Dengie Laminitis Horse Feeds Explained

The latest data published by the National Equine Health Survey (NEHS) 2018 stated that, of the 13,873 horses recored, laminitis accounted for 5.4% of all syndromes reported with 43% for the first time and 57% experiencing a repeat episode. This illustrates the fact that once a horse has had laminitis they are more prone to it happening again, which is why it is vital to try and stop it happening in the first place.

If your horse has laminitis then it is important to identify the underlying cause. Researchers suggest that we should consider laminitis to be the symptom of other diseases such as Equine Metabolic Syndrome (EMS) or Pituitary Pars Intermedia Dysfunction (PPID, formerly known as Cushing’s Disease).

The underlying endocrine problems of EMS and PPID make the horse more vulnerable to laminitis. The trigger that ultimately results in the clinical signs of laminitis is often diet-related and is usually due to excessive consumption of sugar or starch.

Our Laminitis Trust approved fibre horse feeds have been developed to meet the nutritional requirements of horses and ponies prone to laminitis. Low in sugar and starch, but high in fibre we have a range of feeds suitable for any horse or pony.

Below we explain the benefits and features of each of the Laminitis Trust approved fibre horse feeds in the Dengie range.

Hi-Fi Molasses Free – the lowest combined sugar, starch and energy horse feed

A tasty blend of nutritious alfalfa with high-quality soft straw it is ideal for horses and ponies that are prone to laminitis and also need to watch their waistline. The inclusion of real mint, fenugreek and alfalfa pellets will create interest for fussy eaters and a dash of rapeseed oil provides slow-release energy and coat shine. Free from molasses and preservatives.

Click here for further information on Dengie Hi-Fi Molasses Free

Healthy Hooves Molasses Free – the complete fibre horse feed

A fully balanced, low-calorie, high-fibre feed for leisure horses and ponies containing essential nutrients for healthy hooves. Packed with B vitamins, including biotin to improve hoof quality – provides 15mg of biotin for a 500kg horse when fed at the recommended rate (500g per 100kg bodyweight). Free from molasses and preservatives.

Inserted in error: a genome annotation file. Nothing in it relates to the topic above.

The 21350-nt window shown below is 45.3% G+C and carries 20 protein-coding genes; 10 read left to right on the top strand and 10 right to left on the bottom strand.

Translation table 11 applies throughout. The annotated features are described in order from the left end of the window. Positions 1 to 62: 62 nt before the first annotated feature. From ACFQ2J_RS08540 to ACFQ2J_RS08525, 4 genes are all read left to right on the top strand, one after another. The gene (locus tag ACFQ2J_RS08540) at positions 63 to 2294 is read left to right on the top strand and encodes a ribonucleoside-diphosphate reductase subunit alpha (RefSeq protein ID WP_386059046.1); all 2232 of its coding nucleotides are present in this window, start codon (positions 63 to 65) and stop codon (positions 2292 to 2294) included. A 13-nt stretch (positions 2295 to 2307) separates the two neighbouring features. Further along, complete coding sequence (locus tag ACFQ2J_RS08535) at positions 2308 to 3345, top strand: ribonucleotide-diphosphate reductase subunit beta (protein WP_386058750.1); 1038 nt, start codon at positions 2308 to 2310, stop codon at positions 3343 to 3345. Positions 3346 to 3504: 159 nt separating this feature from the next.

Click here for further information on Dengie Healthy Hooves Molasses Free

Alfa-A Molasses Free – the ultimate pure alfalfa fibre horse feed with no added sugar

Alfa-A Molasses Free is naturally low in sugar and starch at 4.5% and 2% respectively, but is packed full of tasty extras such as real mint, fenugreek and alfalfa pellets and so this conditioning fibre feed will tempt the fussiest of horses. Alfa-A Molasses Free is suitable for horses that require a low level of sugar and starch in their diet, but that are working or need help to gain weight.

Click here for further information on Dengie Alfa-A Molasses Free

Hi-Fi Lite – the perfect low-calorie, high-fibre maintenance horse feed

Providing just 7.5MJ/kg of Digestible Energy Hi-Fi Lite is perfect for good-doers or overweight horses and ponies. High-quality soft oat straw is blended with nutrient rich alfalfa to create a low-calorie fibre feed that can be used a total or partial hay replacer.

Click here for further information on Dengie Hi-Fi Lite

Top Weight Management & Feeding Tips for Horses Prone to Laminitis

  • Restrict grazing – stabling, restricted areas, track systems or grazing muzzles can all be used to reduce grass intake. Research has shown that using a grazing muzzle can reduce intake by around 75%
  • Use a low-calorie hay replacer, such as Hi-Fi Lite. Replacing hay with the same weight of Hi-Fi Lite can help reduce sugar intake by up to 50%
  • Feed according to the work done – not what you plan to do!
  • Weigh your haynets to help monitor calorie intake.
  • Soaking hay can help reduce the sugar and starch content. Research has shown that 16 hours soaking at 16 C removed the most sugar but this isn’t practical for everyone to do. Soak for at least an hour, if you can.
  • Use small-holed haynets or try double netting to help reduced rations last longer.
  • Try to feed low-calorie, highly digestible fibre feeds that are low in sugar and starch. Feed little and often to mimic the horse’s natural grazing behaviour and to help keep the digestive system healthy.
  • Lose the duvets! To help burn off a few extra calories, try not to over-rug, especially if horses aren’t clipped or we’re experiencing mild weather.
  • Use smaller nets so you’ll be less tempted to overfill them with hay or haylage!
  • Exercise your horse or pony. Try schooling, lunging, long-reining and hacking for at least 20 minutes a day – all of which will help your horse’s waistline.
  • Weigh all feed and forage given.